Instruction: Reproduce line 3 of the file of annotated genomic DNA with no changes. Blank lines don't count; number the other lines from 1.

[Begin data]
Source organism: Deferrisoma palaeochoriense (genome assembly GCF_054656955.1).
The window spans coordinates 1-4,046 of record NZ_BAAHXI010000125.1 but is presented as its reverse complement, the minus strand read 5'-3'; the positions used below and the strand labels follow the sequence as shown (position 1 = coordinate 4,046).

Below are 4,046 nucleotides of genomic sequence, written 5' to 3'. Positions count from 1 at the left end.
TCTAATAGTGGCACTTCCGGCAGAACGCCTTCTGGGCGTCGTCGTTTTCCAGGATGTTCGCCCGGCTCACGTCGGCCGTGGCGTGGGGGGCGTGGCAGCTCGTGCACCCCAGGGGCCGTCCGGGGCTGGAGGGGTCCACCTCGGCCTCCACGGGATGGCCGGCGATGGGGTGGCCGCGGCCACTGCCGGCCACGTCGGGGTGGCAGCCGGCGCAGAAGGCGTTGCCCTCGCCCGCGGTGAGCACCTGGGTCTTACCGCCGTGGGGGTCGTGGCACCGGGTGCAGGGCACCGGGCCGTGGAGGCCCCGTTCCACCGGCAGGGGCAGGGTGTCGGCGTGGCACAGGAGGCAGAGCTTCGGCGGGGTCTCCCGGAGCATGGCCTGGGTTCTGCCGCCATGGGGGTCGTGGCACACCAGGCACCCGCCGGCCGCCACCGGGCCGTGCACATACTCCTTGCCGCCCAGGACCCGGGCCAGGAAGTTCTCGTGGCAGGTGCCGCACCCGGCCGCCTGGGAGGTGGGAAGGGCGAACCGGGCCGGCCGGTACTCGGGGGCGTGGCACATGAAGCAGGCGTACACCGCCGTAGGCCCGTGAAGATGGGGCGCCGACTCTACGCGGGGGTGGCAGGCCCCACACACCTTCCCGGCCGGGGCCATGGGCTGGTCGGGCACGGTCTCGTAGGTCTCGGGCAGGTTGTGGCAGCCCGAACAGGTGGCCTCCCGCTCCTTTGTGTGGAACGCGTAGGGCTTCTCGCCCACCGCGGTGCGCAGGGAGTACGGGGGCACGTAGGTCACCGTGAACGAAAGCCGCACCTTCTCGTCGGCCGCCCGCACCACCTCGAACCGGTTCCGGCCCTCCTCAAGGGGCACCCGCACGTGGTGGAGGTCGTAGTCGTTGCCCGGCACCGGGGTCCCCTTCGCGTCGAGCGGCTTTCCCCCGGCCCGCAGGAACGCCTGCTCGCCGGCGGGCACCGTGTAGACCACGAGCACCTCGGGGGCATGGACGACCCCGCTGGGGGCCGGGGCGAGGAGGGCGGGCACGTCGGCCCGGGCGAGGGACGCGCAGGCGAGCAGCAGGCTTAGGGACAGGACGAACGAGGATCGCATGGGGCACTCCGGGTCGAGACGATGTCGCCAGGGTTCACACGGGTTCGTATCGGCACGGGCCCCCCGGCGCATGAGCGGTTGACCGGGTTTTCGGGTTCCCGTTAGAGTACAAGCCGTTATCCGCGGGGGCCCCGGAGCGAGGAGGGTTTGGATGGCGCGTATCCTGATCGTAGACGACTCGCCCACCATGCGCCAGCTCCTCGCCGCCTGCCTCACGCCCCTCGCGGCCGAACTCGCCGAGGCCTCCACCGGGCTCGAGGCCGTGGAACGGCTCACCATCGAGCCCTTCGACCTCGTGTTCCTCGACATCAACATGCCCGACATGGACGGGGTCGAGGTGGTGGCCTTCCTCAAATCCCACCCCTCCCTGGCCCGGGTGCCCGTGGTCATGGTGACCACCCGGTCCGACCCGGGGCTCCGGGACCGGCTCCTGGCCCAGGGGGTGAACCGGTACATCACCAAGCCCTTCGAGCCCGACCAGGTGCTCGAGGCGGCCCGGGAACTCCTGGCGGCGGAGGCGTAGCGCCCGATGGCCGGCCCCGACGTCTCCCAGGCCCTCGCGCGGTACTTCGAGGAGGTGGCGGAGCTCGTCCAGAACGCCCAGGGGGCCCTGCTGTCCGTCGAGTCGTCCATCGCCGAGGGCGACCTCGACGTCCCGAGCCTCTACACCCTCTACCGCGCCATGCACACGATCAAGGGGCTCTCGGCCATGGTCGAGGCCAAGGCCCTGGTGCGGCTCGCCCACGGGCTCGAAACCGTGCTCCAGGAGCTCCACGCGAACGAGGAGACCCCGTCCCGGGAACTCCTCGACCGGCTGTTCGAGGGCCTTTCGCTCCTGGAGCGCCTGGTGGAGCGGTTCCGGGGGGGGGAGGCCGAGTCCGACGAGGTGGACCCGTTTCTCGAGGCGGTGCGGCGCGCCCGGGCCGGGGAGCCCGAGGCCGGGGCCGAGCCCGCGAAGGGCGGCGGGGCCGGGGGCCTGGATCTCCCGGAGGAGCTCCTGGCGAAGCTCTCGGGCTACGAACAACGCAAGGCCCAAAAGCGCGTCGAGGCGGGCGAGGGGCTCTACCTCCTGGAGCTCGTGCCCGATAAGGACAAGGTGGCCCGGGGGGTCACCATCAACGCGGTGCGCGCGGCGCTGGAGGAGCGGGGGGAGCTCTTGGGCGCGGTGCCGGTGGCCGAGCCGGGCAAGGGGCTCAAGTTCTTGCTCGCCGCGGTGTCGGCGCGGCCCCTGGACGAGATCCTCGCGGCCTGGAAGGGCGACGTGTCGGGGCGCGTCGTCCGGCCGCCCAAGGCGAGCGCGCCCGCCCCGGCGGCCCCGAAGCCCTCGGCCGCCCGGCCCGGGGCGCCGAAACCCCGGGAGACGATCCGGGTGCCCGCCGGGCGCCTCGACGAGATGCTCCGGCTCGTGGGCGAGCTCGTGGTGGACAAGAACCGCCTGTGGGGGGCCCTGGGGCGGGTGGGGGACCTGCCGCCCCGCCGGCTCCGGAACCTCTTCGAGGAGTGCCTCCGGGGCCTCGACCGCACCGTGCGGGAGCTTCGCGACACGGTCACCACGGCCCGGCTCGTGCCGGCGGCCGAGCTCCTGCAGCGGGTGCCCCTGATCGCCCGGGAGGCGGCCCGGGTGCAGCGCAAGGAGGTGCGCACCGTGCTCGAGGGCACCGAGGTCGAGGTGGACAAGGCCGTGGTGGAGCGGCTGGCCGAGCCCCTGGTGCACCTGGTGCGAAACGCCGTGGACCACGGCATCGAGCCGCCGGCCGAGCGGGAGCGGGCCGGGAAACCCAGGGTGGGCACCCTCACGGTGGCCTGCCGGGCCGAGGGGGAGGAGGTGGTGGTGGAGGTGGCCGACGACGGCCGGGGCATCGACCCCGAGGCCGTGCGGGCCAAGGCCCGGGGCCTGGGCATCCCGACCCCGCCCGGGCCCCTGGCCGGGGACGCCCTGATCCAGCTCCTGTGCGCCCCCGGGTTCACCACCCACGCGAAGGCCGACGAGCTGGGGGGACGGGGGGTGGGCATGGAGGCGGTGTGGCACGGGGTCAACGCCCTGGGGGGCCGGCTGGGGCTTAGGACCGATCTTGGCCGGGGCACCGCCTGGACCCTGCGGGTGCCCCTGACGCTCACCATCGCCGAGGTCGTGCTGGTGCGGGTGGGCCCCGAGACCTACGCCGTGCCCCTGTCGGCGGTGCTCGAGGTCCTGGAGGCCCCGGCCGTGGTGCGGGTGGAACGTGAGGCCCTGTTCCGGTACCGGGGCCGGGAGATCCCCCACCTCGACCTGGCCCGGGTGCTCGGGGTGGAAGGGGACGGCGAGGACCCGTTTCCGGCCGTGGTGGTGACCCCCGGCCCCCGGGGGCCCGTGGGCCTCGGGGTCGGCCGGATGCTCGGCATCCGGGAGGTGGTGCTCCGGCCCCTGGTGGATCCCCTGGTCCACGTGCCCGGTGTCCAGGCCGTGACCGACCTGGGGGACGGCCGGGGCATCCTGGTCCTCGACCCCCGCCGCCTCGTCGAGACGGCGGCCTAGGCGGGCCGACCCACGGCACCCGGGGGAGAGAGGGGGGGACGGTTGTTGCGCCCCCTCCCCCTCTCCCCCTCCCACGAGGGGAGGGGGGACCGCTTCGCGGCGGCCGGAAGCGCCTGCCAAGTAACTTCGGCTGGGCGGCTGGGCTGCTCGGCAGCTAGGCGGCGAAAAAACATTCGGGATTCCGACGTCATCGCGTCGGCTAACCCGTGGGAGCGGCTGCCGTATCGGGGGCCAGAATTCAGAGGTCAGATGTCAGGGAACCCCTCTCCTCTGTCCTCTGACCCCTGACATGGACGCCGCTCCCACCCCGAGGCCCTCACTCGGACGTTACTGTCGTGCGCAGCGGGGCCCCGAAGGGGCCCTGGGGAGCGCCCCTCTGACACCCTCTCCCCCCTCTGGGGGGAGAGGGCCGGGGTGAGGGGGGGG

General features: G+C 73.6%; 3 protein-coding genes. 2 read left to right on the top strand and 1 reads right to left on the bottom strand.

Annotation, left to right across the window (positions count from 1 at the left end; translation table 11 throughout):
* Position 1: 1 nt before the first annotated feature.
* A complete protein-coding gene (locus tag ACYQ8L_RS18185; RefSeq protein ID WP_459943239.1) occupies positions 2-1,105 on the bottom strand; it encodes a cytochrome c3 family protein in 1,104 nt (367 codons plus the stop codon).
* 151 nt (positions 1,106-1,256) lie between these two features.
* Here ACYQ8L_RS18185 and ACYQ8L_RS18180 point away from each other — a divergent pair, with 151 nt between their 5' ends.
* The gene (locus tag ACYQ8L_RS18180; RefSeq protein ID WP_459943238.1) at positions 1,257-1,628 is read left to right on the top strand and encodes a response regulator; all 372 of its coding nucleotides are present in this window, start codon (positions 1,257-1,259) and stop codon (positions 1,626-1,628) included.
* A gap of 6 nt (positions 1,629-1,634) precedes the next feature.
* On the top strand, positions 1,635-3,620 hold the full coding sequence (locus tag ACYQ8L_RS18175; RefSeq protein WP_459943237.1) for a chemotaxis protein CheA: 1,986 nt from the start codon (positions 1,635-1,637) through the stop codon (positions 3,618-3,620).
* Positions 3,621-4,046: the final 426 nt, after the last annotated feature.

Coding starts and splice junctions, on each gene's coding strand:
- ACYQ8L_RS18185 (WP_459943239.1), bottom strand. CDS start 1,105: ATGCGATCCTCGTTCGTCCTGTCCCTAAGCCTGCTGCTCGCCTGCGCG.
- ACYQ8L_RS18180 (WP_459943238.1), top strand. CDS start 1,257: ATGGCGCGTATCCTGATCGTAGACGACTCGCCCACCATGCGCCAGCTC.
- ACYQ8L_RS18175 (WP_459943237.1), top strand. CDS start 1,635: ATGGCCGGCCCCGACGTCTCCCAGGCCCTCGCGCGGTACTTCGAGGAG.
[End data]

Below are 4,046 nucleotides of genomic sequence, written 5' to 3'. Positions count from 1 at the left end.